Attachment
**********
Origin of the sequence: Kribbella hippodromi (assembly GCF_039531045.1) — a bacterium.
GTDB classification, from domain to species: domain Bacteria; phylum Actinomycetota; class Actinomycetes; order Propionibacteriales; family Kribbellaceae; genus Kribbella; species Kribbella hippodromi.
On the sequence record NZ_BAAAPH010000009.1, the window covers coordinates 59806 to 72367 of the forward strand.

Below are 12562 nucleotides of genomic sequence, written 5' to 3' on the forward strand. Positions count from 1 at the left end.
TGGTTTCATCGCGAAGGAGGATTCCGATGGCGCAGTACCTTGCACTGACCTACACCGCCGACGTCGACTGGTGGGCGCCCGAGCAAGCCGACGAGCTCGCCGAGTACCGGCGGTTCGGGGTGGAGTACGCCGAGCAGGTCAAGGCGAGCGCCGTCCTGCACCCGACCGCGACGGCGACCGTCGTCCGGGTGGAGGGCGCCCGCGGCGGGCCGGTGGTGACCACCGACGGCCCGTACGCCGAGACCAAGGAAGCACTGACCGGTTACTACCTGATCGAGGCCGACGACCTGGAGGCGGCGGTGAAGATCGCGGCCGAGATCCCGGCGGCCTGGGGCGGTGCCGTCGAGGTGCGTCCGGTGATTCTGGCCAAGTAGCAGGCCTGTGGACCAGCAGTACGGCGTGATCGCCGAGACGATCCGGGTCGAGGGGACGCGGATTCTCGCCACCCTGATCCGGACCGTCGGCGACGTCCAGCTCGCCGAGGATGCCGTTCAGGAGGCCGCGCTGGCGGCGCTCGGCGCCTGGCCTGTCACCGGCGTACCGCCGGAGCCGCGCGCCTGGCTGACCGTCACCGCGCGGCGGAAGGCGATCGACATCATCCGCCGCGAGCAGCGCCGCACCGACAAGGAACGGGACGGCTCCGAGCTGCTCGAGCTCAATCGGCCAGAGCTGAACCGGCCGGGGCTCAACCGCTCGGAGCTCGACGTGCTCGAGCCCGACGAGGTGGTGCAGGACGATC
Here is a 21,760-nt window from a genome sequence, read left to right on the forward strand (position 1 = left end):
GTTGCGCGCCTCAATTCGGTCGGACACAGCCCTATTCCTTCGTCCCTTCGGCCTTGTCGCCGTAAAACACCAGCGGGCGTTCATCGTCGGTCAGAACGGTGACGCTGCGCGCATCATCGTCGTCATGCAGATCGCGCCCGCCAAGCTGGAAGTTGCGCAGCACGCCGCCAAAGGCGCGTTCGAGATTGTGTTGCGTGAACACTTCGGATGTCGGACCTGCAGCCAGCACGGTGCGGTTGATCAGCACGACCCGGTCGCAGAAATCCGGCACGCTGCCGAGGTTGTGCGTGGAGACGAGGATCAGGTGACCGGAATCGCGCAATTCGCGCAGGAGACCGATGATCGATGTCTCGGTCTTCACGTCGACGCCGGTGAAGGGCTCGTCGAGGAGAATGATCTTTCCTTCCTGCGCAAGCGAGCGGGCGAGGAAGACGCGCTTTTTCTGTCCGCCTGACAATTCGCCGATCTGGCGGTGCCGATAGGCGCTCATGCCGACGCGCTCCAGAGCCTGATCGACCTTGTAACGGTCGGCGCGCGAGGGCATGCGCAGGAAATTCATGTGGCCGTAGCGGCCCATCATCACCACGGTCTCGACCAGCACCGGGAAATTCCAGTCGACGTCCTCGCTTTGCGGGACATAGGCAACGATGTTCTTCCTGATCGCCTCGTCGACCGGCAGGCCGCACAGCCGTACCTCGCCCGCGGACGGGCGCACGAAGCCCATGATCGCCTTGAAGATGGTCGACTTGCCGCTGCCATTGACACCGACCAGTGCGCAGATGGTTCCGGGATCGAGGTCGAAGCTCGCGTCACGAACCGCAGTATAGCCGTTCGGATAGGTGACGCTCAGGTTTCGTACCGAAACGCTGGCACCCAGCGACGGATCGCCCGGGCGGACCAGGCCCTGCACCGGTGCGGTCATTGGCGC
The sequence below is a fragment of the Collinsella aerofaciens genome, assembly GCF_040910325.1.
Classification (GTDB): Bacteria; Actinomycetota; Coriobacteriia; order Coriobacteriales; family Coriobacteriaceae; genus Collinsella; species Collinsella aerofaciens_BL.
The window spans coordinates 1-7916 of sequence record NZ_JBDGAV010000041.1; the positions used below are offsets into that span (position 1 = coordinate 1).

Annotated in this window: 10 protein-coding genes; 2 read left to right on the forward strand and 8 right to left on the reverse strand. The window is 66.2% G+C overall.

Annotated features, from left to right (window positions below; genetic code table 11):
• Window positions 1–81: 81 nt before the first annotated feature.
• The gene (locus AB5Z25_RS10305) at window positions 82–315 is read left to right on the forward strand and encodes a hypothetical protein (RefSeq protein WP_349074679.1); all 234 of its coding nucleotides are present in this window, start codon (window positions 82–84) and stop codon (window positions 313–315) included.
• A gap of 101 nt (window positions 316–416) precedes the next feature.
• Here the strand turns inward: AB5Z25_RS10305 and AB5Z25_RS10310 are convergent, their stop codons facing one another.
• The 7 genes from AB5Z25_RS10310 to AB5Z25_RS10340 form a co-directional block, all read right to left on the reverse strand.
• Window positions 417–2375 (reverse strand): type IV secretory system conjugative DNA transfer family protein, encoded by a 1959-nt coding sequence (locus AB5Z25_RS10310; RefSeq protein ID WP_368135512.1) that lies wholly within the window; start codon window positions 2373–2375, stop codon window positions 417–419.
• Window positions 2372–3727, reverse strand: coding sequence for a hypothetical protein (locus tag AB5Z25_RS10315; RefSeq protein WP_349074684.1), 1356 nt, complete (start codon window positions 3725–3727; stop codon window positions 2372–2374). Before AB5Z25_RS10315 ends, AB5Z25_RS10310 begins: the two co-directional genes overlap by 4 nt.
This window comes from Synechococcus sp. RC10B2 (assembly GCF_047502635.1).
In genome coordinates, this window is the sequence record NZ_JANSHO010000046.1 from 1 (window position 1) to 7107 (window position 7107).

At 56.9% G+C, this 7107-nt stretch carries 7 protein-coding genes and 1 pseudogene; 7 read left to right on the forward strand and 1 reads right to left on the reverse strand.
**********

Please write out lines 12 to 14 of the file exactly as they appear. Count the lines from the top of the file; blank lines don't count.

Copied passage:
Annotated features, from left to right (window positions below; genetic code table 11):
• Window positions 1–81: 81 nt before the first annotated feature.
• The gene (locus AB5Z25_RS10305) at window positions 82–315 is read left to right on the forward strand and encodes a hypothetical protein (RefSeq protein WP_349074679.1); all 234 of its coding nucleotides are present in this window, start codon (window positions 82–84) and stop codon (window positions 313–315) included.